Porsche.  Like the VW Beetle, this small tractor was designed by Ferdinand Porsche as a "people's machine" in the mid-30's, but only saw significant production after WWII. Over 125,000 Porsche tractors were produced in Germany and Austria up through 1963.  Now, they are sought after by collectors who, I imagine, like to say they plow with a Porsche.
Hanomag.  The company started in 1835 with design and production of some of the first steam locomotives in the world, as well as stationary steam engines.  Tractor production started in 1912 and cars were added in the years following.  In the 1930's, Hanomag cars were the second-most popular in Germany.  Tractor production continues under the Massey-Ferguson brand.
Schulter. The company started in 1899 in Friesing, near Munich, in the heart of what is now a car-production area. Tractor production continued up through the 1990's.

Kaeble.  The company started in 1864 with stationary steam engines.  In the early 1900's, they developed a line of road-production machines ("steam rollers" etc.) along with tractors.  The road-building equipment business continues today.

Warchalowski-Diesel.  This Austrian company started with stationary engines in 1858, even earlier than Deutz.  Tractors came along in the early 1900's, but Warchalowski moved primarily to aircraft engines from WW I up through the end of WW II.   Warchowski tractors featured air-cooled engines, a featured from their airplane designs, and remained a company product throughout the non-war periods.
Unimog four-wheel tractor, developed after WWII to handle both fields and roads.  Built by Mercedes, for farmers who want to drop names, it features four-wheel drive and 34 horsepower.  Not for the autobahn, although we do see these trucks/tractors in daily use around here.

Eicher tractors were another Bavarian production, started in the 1930's.  Their major development included air-cooled diesel engines.  The brand eventually was sold to a manufacturer in India, where Eicher tractors are still made and sold.  I also ran across a French farmer's website extolling the wonders of Eicher.  Interesting cross-border enthusiasm.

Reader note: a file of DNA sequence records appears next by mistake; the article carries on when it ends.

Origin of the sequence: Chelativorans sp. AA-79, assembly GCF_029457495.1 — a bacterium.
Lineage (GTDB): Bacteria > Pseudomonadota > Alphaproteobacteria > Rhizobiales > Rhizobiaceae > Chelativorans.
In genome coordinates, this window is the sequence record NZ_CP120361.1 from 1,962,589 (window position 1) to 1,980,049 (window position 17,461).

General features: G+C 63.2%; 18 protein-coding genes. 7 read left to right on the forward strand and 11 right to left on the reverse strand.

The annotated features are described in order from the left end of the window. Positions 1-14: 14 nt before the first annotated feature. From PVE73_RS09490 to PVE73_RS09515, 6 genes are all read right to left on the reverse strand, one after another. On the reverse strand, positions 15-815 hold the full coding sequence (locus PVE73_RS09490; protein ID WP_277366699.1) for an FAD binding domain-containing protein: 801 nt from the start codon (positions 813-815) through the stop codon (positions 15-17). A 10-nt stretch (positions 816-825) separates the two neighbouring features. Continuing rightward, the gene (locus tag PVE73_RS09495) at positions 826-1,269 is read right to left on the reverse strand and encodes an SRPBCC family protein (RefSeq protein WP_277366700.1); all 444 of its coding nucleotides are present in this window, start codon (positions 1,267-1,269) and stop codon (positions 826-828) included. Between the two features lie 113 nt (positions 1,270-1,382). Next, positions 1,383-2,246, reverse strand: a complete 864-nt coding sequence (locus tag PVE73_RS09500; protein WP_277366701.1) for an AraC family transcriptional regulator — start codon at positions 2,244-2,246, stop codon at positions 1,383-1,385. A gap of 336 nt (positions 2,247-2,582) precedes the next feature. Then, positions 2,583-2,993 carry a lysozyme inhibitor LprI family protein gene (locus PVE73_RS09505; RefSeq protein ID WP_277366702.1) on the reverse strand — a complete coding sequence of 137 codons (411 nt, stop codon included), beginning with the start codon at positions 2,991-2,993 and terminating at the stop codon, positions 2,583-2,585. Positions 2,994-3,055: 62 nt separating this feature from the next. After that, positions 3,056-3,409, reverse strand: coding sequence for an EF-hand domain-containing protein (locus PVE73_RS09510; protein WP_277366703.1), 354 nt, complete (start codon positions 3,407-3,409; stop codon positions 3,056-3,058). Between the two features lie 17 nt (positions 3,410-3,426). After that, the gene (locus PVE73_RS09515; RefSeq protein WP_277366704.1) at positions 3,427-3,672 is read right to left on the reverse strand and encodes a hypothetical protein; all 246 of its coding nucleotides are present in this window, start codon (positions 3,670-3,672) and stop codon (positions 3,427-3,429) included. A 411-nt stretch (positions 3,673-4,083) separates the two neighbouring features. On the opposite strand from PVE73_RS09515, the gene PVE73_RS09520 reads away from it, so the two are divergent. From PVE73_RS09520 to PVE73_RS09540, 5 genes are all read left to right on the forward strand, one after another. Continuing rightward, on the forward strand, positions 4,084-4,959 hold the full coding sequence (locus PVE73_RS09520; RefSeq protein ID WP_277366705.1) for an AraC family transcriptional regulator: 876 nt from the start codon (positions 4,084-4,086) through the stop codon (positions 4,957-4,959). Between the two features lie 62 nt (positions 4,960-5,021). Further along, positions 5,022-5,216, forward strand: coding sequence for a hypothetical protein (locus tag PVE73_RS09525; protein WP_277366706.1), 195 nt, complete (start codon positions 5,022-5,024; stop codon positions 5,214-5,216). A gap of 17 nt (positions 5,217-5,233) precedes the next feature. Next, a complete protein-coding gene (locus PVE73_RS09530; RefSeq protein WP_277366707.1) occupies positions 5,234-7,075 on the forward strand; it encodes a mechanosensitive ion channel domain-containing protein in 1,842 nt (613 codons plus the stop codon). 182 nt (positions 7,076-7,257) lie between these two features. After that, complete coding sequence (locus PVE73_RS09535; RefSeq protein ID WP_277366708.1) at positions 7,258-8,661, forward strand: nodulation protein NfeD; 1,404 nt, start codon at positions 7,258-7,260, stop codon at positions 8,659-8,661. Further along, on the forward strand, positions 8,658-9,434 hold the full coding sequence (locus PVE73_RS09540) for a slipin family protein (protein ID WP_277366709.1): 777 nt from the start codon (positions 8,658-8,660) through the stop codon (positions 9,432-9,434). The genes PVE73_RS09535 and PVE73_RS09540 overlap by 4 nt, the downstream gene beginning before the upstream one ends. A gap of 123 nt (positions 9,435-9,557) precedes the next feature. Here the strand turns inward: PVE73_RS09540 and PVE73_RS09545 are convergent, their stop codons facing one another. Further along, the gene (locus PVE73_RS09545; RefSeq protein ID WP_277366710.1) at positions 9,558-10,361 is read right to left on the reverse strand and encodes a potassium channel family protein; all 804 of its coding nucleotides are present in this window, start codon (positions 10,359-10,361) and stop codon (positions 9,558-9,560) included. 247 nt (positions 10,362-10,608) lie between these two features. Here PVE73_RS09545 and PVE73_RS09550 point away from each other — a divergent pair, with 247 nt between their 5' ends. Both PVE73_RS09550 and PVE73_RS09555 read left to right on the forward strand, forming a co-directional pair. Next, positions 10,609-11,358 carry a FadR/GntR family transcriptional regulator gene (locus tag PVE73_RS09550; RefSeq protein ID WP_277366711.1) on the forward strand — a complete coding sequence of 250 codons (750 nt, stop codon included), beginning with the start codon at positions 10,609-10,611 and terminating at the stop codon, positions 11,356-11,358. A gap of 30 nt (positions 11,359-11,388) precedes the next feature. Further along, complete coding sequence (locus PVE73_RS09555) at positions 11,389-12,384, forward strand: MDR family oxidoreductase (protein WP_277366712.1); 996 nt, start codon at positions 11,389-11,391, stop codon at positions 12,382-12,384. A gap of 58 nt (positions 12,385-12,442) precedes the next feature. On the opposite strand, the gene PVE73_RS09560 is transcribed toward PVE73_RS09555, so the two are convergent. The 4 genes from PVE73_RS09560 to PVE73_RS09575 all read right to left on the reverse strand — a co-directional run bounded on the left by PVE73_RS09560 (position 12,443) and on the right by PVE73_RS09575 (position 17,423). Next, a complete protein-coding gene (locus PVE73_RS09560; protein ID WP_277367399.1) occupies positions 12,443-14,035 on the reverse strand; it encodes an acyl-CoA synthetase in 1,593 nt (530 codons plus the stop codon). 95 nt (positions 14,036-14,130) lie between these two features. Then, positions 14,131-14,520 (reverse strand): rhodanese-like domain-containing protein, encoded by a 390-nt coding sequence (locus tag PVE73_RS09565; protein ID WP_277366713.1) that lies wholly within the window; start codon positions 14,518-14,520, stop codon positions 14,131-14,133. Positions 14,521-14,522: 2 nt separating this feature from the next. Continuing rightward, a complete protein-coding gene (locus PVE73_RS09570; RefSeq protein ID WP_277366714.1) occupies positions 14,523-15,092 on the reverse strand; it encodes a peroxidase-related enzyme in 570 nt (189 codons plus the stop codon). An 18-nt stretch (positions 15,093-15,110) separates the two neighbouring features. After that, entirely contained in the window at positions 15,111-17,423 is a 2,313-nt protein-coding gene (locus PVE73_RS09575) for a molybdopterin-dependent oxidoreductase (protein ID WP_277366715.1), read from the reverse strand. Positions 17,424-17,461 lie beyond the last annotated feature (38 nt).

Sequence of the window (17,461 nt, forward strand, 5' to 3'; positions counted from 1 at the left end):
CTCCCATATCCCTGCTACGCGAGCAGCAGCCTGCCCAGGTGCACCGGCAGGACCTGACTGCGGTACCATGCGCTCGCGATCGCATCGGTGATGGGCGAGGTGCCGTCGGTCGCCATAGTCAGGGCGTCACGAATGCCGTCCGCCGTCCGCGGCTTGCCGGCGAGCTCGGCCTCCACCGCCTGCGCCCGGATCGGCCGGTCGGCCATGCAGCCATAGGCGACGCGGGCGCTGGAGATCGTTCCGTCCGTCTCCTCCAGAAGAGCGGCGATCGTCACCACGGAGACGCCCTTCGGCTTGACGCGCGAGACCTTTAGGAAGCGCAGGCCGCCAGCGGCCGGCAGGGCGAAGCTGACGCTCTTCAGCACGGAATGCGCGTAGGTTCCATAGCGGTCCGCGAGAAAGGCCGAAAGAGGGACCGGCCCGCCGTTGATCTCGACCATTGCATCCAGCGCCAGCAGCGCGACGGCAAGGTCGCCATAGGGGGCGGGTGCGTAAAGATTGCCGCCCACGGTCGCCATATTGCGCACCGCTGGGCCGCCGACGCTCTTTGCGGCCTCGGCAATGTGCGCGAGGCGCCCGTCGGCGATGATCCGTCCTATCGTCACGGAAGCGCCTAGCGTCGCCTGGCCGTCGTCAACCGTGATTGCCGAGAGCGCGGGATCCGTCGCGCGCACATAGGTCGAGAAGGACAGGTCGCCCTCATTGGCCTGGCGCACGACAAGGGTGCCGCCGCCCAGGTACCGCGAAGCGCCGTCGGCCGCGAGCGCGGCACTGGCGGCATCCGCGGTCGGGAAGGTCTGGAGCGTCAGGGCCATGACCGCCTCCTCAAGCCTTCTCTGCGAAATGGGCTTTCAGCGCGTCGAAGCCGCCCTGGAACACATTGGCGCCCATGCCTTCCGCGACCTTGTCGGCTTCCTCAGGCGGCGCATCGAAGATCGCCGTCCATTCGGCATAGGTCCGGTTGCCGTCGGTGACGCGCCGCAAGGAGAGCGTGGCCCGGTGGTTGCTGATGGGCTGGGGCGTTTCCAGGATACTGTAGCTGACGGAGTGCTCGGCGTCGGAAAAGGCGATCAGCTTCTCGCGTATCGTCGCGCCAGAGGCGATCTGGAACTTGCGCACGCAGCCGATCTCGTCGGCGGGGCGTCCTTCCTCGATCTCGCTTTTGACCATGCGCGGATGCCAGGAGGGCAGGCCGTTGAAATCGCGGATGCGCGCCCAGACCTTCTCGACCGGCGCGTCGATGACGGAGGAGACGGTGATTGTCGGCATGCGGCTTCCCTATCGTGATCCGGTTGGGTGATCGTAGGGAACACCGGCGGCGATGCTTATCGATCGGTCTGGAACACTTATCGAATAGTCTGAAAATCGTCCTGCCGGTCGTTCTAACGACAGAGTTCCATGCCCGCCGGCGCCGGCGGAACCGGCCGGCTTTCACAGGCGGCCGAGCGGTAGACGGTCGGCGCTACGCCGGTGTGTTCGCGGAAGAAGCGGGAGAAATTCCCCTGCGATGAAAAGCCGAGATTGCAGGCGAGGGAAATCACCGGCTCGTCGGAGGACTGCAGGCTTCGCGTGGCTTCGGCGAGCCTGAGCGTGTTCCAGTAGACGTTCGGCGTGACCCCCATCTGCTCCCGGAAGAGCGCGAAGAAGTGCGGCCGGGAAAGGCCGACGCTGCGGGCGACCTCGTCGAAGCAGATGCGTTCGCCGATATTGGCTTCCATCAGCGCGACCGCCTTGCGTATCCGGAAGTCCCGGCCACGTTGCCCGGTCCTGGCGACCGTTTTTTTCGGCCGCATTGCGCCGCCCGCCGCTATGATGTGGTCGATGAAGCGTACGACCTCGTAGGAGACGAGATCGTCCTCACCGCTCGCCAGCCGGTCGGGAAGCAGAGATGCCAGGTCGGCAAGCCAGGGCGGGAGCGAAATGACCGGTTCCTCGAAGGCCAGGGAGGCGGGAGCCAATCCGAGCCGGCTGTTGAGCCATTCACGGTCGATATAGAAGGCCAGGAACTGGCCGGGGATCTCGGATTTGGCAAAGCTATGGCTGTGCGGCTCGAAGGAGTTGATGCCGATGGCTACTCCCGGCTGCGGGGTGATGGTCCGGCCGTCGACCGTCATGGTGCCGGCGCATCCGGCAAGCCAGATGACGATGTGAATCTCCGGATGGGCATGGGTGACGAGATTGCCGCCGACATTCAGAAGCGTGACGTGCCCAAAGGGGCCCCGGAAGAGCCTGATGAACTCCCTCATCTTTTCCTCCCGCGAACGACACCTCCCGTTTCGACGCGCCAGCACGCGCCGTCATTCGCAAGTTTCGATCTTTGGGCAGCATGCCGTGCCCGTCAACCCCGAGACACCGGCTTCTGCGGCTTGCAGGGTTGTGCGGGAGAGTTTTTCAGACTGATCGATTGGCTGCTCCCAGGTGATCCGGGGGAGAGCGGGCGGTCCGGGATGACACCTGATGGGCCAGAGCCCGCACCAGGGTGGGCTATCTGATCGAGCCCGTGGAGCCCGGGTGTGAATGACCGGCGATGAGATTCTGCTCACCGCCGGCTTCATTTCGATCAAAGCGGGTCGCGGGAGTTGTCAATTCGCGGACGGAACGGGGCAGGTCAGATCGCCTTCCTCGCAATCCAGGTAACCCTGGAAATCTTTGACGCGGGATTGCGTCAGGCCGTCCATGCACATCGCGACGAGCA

Fendt mowers were developed in the 1920's and tractors came along a decade later.  They are still being made, albeit in a much more modern form.  Their specialty is an automatic variable-speed transmission, reportedly developed because Mr. Eichler did not think farmers knew how to shift gears.  Nowadays, continuous-variable-speed transmissions in cars are all the rage, maybe because NO ONE knows how to shift anymore.

Holder:   C.F. Holder and Son started in 1888 with small machines, locks and magnets in fact.  In 1898, they developed the back-pack sprayer and in 1930 made the first single-axle tractor, like those see here in Oberweiler.  The Stuttgart-area company still makes farm and garden vehicles, including mowers and tractors.
McCormick:  In amongst all these German and Austrian farm machines, there were a few McCormick tractors as well.  McCormick was famous for developing a practical, horse-drawn reaper in the American mid-west, starting in the 1830's.  The American company went on to join four others to become International Harvester in 1902 and marketing and production quickly became world-wide.  International entered the German market in 1908 and started tractor production here in 1937, so the red McCormick tractors shown in Oberweiler were probably as German as their red, green, and gray neighbors.  McCormick introduced the "Farmall" in 1949, with production starting in post-war England.  Nowadays, parts of the company are still in business, as a division of an Italian conglomerate.  Another world story.  (The rough tractor on the right is available for sale just down the street, in case you are interested.)
That's our tractor lesson.  There will be a test in the morning.